A waste management company wants to drill a new well in Jackson County.
The site would be used to deposit leachate, the liquid that “leaches” from garbage. However, County Administrator Ernie Padgett is not too pleased about the possibility of the garbage water being pumped through his community.
“All 5 of my county commissioners are very much opposed to it, I’m personally opposed to it, most everyone in the county is opposed to it,” said Padgett. “We’re disappointed in DEP because I feel like if there hadn’t been a lot of opposition here in the last six weeks or so, then DEP was on the road to issuing a permit. I think that’s unfortunate.”
Padgett is suspicious about the deal between Waste Management and the Florida Department of Environmental Protection.
Waste Management ran an ad in a Graceville newspaper to have a public hearing on the permit. The only person to attend the hearing was a reporter. Padgett said commissioners and residents found out about the hearing after the fact.
The company is investing $5 million in a test well at the Springhill Landfill. If approved, the well is expected to be 4,200 feet deep, and go down through two Florida aquifers.
Padgett believes there are too many unknown variables, and worries about pollution.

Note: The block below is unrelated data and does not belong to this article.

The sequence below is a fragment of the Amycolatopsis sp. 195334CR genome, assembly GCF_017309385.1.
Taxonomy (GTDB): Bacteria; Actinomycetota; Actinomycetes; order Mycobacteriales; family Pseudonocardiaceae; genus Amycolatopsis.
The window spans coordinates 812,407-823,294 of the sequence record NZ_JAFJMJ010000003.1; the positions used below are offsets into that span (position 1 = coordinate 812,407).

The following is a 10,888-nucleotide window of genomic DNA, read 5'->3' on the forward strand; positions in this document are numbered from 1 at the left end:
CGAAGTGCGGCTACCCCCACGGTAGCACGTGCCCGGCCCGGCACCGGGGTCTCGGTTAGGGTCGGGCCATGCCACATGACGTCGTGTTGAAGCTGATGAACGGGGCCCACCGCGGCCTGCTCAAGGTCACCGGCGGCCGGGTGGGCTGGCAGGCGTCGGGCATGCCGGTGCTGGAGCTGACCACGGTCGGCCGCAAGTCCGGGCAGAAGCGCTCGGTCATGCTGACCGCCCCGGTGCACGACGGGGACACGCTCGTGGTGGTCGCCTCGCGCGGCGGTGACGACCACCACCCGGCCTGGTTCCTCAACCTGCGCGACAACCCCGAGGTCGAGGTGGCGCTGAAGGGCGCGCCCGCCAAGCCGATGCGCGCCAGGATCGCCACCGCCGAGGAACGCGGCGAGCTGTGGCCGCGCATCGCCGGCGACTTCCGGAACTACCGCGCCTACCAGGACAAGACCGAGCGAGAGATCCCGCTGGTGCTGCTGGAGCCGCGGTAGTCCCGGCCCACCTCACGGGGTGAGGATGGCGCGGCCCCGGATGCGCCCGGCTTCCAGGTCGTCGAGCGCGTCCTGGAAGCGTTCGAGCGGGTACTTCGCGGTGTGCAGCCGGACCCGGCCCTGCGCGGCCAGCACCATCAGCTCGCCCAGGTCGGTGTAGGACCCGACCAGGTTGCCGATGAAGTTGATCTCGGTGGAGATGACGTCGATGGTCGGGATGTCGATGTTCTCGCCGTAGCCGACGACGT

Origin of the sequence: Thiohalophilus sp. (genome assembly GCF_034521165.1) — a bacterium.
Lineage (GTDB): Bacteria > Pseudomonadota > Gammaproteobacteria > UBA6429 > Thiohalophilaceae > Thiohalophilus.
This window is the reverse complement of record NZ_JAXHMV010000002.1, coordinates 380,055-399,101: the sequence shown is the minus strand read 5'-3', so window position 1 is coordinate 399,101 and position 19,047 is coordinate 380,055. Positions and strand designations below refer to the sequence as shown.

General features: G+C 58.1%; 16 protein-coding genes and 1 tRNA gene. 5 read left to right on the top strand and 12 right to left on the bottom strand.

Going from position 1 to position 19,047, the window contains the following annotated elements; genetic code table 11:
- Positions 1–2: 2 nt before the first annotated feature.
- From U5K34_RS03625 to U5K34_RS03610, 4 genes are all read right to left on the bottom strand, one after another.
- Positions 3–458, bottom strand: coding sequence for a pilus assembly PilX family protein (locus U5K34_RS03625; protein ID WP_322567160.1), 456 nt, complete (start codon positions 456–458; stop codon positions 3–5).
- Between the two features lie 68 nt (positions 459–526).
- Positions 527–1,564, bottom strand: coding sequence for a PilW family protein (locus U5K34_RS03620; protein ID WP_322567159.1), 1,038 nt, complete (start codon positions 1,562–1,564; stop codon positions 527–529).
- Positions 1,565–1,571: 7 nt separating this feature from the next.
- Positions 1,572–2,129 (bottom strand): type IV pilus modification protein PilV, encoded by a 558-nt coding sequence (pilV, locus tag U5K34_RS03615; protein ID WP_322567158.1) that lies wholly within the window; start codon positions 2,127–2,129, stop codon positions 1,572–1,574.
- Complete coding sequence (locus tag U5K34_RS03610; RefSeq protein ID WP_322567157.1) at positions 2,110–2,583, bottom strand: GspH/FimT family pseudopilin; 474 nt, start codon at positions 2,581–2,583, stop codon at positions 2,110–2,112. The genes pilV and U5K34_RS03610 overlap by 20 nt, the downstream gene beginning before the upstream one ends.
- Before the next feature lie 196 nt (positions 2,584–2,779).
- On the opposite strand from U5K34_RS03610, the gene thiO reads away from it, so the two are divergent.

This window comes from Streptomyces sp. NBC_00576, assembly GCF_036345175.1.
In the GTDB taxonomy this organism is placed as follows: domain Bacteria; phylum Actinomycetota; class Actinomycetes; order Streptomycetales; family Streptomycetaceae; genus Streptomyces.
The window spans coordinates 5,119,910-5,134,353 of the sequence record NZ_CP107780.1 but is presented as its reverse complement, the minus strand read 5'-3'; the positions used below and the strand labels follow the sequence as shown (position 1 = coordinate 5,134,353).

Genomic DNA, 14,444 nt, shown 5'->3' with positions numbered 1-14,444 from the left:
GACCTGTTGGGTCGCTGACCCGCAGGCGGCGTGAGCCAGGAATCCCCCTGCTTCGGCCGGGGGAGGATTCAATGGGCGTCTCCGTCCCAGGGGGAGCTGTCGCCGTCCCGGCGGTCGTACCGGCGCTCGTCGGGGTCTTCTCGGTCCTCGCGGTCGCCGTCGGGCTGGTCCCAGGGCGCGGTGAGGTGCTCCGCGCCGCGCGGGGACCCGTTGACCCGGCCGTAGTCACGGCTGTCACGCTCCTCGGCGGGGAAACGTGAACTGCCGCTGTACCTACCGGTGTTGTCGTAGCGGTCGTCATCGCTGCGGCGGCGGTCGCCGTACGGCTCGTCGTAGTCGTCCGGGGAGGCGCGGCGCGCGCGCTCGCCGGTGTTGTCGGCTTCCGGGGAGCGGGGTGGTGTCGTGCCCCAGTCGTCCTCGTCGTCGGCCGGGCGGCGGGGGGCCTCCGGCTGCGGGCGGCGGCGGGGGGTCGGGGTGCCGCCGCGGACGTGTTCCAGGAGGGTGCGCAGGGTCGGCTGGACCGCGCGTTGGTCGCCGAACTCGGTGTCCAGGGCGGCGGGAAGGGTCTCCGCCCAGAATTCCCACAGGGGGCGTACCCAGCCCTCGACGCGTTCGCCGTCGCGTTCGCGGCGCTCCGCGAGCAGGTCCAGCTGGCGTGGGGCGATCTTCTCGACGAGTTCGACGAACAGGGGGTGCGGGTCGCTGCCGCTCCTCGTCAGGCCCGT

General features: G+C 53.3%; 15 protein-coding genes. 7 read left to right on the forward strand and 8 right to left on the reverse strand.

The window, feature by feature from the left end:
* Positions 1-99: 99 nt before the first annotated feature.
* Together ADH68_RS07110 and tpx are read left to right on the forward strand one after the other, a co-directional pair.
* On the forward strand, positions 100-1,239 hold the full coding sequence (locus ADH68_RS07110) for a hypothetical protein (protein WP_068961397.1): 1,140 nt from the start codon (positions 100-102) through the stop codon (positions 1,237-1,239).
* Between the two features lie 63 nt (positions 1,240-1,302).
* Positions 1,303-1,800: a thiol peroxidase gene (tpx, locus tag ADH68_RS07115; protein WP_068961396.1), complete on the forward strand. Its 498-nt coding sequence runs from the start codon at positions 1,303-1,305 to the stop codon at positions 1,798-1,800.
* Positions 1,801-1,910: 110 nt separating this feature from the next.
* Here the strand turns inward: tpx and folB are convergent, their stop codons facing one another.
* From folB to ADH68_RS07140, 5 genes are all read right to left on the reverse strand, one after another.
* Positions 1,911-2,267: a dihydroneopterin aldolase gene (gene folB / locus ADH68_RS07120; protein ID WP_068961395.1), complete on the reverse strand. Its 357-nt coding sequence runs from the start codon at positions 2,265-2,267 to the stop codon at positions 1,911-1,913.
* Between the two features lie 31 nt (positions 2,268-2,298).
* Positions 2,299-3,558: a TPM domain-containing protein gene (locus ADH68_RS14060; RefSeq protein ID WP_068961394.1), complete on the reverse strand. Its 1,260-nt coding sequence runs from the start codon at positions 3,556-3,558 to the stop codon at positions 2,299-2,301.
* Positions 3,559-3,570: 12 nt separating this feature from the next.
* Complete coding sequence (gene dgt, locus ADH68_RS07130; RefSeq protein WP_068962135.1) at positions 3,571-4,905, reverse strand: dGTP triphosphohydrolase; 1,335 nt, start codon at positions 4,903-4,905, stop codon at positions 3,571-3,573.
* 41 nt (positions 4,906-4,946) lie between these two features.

“We don’t know what goes in these landfills at all. What people throw away, what companies throw away... Will that well perform the way it’s supposed to be? Will it leak as it’s going down through two Florida aquifers? That’s what we’re very concerned about and that’s what our position is, that it’s not worth taking the chance when there’s an alternative.”
The alternative is the county’s current method to removing the leachate—to carry the waste water to regulated treatment plants for disposal.
Padgett is also worried that the well will also bring leachate produced in other counties to the Jackson County well, although a DEP representative has assured him that would be restricted.
Although the DEP is moving toward issuing the permit, Padgett says he and commissioners are preparing to do anything they can to keep the well out of the county.